The Last Year in Music by the Numbers
I’ve experimented a lot over the past year with how to get my music heard. I offered “Freebies of the Week.” I had different pricing tiers on my records. Then I made everything name-your-price. When friends said they couldn’t find me on iTunes or Spotify, I paid TuneCore to list more songs with iTunes and Spotify. I sent an email with the subject line “OK, Fine. Do Nothing” which had more clicks that the ones called “Do 3 Things” and “Do 1 Thing.”
In December of 2012, I sent my song “He’s A Cop With An Axe” with a free download code to 43 people and had 21 downloads. “Faster than Bullets” went to 74 people and had 12 downloads. December 2013’s “I Survived the Dogstorm” has only had 7 downloads so far despite going to 86 people. (And of course, I’m tweeting those out to almost 600 people now.)
In the past year, I’ve played a deli, a hotel pool party, rock clubs, coffee shops, a wine bar, restaurants, open mics and wherever else will have me.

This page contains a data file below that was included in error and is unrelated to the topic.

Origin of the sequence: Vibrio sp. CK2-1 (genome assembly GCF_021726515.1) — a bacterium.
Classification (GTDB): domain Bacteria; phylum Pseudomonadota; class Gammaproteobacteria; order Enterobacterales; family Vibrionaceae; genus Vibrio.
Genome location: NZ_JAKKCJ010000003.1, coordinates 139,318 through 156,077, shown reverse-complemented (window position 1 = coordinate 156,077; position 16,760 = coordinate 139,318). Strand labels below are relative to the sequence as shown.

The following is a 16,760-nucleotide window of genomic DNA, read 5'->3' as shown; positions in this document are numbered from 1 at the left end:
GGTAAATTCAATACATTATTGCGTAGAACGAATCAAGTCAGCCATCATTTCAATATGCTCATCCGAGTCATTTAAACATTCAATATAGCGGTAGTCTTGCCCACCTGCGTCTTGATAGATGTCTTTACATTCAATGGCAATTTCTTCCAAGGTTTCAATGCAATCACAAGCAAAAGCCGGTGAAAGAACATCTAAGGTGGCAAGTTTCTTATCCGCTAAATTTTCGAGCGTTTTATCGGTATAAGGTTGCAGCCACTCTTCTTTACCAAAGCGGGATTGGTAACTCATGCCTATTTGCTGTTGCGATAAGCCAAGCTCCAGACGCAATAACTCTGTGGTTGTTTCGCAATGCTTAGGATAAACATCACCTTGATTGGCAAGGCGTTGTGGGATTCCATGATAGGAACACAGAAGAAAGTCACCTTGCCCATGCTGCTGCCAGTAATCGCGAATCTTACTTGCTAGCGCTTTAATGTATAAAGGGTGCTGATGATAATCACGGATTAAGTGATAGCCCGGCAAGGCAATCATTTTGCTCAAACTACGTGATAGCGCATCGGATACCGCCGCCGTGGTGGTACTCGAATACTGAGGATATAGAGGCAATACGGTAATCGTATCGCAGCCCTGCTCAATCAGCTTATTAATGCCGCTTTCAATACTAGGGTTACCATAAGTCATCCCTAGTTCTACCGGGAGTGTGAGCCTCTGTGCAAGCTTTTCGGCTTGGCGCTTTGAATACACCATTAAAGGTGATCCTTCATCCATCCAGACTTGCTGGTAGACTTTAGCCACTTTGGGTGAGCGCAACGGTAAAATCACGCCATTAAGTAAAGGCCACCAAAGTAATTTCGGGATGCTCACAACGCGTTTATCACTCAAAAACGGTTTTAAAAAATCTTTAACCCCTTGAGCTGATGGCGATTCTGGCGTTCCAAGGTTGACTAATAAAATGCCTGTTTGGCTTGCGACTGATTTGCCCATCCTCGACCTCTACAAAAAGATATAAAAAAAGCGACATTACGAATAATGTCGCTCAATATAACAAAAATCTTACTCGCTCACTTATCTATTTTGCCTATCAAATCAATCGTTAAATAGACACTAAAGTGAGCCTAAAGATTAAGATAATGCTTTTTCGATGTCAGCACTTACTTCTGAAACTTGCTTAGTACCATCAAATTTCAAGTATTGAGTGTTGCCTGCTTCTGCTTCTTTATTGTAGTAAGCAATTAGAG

When I put out an all acoustic EP several years ago, I got the feedback that people didn’t respond to it because it was all acoustic. Since then, I’ve released plenty of music with bands or electronic instruments yet none is downloaded more.
I’m told I just need to get linked somewhere by some big blog or tweeted about by some famous person to accelerate things. But when Boing Boing embedded a video of mine, it received 6700 views and produced only 4 downloads. Recently, John Hodgman retweeted me to his 900,000 followers which led to 0 downloads.
So I go forth into 2014 with a more informed outlook. I know the people who care about my music will make the effort to download it so I don’t think I’m going to bother listing with iTunes, Google Play, and all those others anymore. I’m going to stick with Bandcamp where anyone can pay anything he or she likes to download my music.
It’s always been easy to confuse “who cares about my music” with “who cares about me” and take a lack of response personally. But as I drove home from an open mic a couple of weeks ago and pondered the strategy of listing my music on iTunes or trying to find a new outlet that would work better, I thought (speaking to an imaginary audience member): “I’m not doing this for you.”
I’m making better music than I ever have. I’m a more confident performer than I have ever been. If you agree or if you just want a guy who’s been writing songs for 25 years to make a little scratch doing it, then please friend, follow, download, join and share. If not, that’s fine too. I’ll keep making music.